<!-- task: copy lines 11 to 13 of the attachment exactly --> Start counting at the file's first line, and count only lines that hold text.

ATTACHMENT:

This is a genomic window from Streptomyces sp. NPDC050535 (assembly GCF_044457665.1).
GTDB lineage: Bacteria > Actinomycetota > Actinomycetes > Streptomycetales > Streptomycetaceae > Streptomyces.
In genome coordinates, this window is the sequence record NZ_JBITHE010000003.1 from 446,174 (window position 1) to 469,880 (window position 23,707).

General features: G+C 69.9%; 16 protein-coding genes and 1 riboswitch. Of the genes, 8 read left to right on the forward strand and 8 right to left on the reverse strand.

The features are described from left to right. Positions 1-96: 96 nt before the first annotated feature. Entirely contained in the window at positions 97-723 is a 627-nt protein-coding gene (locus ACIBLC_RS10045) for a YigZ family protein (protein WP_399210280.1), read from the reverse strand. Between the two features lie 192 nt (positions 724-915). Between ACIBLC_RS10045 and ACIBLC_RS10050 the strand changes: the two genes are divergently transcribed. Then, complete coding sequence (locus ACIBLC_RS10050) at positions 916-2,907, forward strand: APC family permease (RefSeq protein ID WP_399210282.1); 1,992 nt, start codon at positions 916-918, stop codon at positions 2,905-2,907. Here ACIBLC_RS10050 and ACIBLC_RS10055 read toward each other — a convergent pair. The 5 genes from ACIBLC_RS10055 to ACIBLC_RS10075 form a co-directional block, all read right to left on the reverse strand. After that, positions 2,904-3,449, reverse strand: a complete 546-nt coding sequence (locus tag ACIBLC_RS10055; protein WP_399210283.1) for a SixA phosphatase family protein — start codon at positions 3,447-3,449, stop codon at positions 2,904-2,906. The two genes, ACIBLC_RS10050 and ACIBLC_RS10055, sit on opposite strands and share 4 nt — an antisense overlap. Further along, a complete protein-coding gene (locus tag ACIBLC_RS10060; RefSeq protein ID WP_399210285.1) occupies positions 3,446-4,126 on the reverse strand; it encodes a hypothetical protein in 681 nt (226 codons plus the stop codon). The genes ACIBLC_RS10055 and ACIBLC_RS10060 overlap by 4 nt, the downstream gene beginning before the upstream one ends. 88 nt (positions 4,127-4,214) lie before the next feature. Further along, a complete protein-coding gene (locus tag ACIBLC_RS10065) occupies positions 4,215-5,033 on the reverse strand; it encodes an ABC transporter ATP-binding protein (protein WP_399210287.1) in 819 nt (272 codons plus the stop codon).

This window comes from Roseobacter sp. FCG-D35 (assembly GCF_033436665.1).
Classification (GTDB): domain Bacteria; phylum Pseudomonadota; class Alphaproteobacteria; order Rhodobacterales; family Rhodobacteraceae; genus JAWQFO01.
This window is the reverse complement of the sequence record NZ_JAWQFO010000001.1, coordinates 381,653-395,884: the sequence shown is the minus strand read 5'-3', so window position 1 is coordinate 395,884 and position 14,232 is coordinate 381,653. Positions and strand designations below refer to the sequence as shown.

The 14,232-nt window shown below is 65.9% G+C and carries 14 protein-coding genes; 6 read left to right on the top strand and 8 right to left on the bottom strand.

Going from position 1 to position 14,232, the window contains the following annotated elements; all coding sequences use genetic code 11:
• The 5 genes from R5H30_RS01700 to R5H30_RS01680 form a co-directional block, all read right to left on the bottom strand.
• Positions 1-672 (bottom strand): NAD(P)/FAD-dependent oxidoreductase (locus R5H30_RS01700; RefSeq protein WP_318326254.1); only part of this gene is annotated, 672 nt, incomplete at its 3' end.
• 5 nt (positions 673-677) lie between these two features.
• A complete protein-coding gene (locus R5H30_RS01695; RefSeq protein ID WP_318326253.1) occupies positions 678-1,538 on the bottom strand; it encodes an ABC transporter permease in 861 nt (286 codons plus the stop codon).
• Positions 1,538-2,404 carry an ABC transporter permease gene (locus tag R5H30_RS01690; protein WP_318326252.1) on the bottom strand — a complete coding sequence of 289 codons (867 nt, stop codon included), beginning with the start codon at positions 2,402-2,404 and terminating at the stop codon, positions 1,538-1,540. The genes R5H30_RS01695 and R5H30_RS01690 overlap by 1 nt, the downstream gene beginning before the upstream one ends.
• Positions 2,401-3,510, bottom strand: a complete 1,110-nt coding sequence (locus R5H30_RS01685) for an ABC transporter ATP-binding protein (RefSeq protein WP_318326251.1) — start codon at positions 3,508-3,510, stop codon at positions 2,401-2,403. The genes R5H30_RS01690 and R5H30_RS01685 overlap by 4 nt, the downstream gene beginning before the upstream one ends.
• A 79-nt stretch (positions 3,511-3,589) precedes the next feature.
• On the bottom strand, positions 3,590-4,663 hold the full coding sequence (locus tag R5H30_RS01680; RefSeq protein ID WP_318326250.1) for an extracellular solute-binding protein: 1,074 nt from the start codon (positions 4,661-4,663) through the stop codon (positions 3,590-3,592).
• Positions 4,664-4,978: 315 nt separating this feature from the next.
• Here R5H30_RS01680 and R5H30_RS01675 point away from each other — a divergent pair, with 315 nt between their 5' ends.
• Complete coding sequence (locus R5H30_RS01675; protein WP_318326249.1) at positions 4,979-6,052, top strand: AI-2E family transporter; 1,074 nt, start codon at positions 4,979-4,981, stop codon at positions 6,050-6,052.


• The 5 genes from R5H30_RS01700 to R5H30_RS01680 form a co-directional block, all read right to left on the bottom strand.
• Positions 1-672 (bottom strand): NAD(P)/FAD-dependent oxidoreductase (locus R5H30_RS01700; RefSeq protein WP_318326254.1); only part of this gene is annotated, 672 nt, incomplete at its 3' end.
• 5 nt (positions 673-677) lie between these two features.